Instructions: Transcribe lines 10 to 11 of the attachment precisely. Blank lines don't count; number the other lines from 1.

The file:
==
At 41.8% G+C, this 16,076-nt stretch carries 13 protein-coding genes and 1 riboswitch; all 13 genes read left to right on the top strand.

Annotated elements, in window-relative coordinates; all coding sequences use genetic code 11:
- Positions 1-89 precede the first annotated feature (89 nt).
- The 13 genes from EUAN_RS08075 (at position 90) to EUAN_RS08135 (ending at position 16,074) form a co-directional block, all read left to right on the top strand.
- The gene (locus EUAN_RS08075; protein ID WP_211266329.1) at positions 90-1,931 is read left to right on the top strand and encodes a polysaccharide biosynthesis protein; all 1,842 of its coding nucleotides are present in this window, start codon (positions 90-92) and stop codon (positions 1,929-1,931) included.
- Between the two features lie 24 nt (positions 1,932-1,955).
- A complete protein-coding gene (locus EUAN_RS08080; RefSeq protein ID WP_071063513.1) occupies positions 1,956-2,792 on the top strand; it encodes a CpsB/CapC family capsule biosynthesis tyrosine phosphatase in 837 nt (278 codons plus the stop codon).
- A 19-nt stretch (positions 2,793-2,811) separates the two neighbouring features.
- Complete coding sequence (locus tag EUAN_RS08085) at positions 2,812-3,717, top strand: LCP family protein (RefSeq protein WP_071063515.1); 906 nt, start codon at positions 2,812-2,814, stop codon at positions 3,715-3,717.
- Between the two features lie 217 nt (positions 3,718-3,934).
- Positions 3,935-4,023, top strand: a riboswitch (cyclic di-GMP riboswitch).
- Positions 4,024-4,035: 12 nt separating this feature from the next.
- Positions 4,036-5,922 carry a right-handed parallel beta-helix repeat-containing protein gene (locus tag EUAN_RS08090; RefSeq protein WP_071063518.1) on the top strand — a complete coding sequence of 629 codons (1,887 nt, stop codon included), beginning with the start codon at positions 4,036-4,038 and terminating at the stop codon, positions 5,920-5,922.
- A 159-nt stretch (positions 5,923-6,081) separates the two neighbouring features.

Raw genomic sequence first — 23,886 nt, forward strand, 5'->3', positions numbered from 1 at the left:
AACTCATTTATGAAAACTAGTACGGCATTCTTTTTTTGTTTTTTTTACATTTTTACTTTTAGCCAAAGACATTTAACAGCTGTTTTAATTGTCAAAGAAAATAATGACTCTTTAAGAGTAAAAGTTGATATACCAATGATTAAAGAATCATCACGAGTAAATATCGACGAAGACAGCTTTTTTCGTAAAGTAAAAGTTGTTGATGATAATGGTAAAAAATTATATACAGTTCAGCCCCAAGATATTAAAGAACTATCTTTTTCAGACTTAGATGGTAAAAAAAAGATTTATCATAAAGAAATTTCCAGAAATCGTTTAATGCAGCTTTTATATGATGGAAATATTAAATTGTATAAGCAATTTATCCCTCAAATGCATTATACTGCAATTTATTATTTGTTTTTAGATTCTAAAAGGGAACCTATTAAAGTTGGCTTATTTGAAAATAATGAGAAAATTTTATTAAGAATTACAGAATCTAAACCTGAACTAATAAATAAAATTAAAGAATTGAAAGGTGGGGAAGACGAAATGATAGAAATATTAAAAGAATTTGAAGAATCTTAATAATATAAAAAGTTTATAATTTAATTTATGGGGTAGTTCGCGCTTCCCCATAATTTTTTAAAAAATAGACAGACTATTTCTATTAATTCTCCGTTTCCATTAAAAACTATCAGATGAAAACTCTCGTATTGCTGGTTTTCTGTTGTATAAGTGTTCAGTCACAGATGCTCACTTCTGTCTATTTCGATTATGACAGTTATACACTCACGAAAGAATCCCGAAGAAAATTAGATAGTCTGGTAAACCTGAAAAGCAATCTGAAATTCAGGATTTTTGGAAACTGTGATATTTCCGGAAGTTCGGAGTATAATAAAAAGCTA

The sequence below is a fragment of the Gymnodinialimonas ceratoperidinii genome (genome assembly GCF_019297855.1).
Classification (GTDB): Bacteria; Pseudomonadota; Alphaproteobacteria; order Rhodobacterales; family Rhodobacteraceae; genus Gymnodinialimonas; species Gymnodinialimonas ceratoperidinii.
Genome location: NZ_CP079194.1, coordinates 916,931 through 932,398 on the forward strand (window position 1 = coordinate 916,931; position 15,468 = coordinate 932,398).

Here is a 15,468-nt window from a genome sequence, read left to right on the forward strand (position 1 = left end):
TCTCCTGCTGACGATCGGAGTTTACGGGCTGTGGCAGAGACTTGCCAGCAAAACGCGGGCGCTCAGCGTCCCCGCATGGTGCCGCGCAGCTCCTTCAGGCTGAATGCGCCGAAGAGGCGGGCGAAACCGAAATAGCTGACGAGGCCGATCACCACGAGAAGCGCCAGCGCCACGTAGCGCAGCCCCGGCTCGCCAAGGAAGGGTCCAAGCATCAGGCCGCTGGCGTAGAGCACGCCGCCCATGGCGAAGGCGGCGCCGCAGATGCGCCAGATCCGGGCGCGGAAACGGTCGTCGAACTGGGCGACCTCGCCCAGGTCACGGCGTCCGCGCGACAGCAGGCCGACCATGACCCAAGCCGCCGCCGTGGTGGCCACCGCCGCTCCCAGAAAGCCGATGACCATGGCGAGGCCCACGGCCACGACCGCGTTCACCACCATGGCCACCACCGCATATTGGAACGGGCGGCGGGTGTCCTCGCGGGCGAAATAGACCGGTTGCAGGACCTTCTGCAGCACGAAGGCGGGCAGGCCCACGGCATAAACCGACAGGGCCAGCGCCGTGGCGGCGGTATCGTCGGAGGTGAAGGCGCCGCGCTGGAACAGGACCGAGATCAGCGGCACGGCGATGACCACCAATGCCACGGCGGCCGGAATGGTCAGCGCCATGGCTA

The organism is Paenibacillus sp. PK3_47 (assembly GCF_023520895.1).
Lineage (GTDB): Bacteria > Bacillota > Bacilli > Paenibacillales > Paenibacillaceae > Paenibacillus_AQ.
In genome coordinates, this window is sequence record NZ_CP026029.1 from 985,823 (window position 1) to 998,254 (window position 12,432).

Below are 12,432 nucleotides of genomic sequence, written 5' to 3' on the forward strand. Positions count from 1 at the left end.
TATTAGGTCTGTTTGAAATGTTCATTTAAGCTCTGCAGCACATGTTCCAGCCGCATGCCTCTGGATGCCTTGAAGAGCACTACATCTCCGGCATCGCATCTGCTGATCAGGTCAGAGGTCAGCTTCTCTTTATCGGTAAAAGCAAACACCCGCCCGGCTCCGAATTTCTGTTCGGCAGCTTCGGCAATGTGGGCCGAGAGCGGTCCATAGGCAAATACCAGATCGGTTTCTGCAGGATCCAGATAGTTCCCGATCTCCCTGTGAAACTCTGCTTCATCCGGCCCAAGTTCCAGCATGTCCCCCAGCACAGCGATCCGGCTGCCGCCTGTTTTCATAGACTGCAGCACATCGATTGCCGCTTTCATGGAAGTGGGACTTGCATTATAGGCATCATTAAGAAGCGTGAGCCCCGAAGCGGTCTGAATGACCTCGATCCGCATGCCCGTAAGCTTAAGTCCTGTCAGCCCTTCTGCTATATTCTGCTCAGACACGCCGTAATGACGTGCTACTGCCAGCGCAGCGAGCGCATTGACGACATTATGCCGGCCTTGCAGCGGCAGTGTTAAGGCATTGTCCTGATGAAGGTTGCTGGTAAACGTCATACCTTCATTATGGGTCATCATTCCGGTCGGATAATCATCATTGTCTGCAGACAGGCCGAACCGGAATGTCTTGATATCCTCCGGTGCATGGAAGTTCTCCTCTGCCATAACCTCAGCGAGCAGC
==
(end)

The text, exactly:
- Between the two features lie 217 nt (positions 3,718-3,934).
- Positions 3,935-4,023, top strand: a riboswitch (cyclic di-GMP riboswitch).